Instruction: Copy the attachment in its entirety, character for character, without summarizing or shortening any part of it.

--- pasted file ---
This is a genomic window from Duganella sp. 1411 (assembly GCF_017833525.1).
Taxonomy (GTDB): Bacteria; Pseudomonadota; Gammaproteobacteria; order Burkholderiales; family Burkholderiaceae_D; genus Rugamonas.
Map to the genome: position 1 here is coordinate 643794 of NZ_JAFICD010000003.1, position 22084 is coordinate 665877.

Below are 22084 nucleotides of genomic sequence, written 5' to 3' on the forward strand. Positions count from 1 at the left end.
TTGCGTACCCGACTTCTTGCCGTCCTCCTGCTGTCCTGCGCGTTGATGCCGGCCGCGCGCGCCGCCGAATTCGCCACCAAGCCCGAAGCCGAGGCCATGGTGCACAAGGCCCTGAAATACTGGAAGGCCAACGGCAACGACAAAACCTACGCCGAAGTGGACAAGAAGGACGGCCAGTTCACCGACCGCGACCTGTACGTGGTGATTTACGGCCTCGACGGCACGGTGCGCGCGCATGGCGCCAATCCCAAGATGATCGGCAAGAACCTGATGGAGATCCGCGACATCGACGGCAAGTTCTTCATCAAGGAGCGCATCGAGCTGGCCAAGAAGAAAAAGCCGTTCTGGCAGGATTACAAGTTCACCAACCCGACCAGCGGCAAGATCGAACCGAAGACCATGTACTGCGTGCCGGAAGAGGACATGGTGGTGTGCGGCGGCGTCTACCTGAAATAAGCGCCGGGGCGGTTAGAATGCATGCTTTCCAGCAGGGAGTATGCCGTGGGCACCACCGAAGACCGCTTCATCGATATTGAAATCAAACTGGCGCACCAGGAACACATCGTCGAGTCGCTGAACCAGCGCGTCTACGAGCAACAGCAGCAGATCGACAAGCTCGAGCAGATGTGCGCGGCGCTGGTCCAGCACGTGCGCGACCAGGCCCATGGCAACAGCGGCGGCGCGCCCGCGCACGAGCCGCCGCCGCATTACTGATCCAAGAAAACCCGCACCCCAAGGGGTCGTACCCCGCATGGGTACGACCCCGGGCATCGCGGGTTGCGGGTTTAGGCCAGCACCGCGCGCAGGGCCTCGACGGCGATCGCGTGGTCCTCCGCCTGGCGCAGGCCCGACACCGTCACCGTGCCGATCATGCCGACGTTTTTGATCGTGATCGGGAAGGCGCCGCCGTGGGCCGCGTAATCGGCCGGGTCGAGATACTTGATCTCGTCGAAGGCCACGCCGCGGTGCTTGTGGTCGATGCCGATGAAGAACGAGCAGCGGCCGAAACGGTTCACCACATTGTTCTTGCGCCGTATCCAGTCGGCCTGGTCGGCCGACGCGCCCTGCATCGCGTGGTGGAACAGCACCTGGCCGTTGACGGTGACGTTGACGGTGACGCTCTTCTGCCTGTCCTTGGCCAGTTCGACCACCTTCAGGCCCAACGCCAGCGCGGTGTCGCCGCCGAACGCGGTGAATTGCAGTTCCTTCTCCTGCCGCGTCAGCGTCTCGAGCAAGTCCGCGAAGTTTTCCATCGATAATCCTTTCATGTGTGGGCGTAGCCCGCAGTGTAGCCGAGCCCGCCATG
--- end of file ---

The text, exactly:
This is a genomic window from Duganella sp. 1411 (assembly GCF_017833525.1).
Taxonomy (GTDB): Bacteria; Pseudomonadota; Gammaproteobacteria; order Burkholderiales; family Burkholderiaceae_D; genus Rugamonas.
Map to the genome: position 1 here is coordinate 643794 of NZ_JAFICD010000003.1, position 22084 is coordinate 665877.

Below are 22084 nucleotides of genomic sequence, written 5' to 3' on the forward strand. Positions count from 1 at the left end.
TTGCGTACCCGACTTCTTGCCGTCCTCCTGCTGTCCTGCGCGTTGATGCCGGCCGCGCGCGCCGCCGAATTCGCCACCAAGCCCGAAGCCGAGGCCATGGTGCACAAGGCCCTGAAATACTGGAAGGCCAACGGCAACGACAAAACCTACGCCGAAGTGGACAAGAAGGACGGCCAGTTCACCGACCGCGACCTGTACGTGGTGATTTACGGCCTCGACGGCACGGTGCGCGCGCATGGCGCCAATCCCAAGATGATCGGCAAGAACCTGATGGAGATCCGCGACATCGACGGCAAGTTCTTCATCAAGGAGCGCATCGAGCTGGCCAAGAAGAAAAAGCCGTTCTGGCAGGATTACAAGTTCACCAACCCGACCAGCGGCAAGATCGAACCGAAGACCATGTACTGCGTGCCGGAAGAGGACATGGTGGTGTGCGGCGGCGTCTACCTGAAATAAGCGCCGGGGCGGTTAGAATGCATGCTTTCCAGCAGGGAGTATGCCGTGGGCACCACCGAAGACCGCTTCATCGATATTGAAATCAAACTGGCGCACCAGGAACACATCGTCGAGTCGCTGAACCAGCGCGTCTACGAGCAACAGCAGCAGATCGACAAGCTCGAGCAGATGTGCGCGGCGCTGGTCCAGCACGTGCGCGACCAGGCCCATGGCAACAGCGGCGGCGCGCCCGCGCACGAGCCGCCGCCGCATTACTGATCCAAGAAAACCCGCACCCCAAGGGGTCGTACCCCGCATGGGTACGACCCCGGGCATCGCGGGTTGCGGGTTTAGGCCAGCACCGCGCGCAGGGCCTCGACGGCGATCGCGTGGTCCTCCGCCTGGCGCAGGCCCGACACCGTCACCGTGCCGATCATGCCGACGTTTTTGATCGTGATCGGGAAGGCGCCGCCGTGGGCCGCGTAATCGGCCGGGTCGAGATACTTGATCTCGTCGAAGGCCACGCCGCGGTGCTTGTGGTCGATGCCGATGAAGAACGAGCAGCGGCCGAAACGGTTCACCACATTGTTCTTGCGCCGTATCCAGTCGGCCTGGTCGGCCGACGCGCCCTGCATCGCGTGGTGGAACAGCACCTGGCCGTTGACGGTGACGTTGACGGTGACGCTCTTCTGCCTGTCCTTGGCCAGTTCGACCACCTTCAGGCCCAACGCCAGCGCGGTGTCGCCGCCGAACGCGGTGAATTGCAGTTCCTTCTCCTGCCGCGTCAGCGTCTCGAGCAAGTCCGCGAAGTTTTCCATCGATAATCCTTTCATGTGTGGGCGTAGCCCGCAGTGTAGCCGAGCCCGCCATG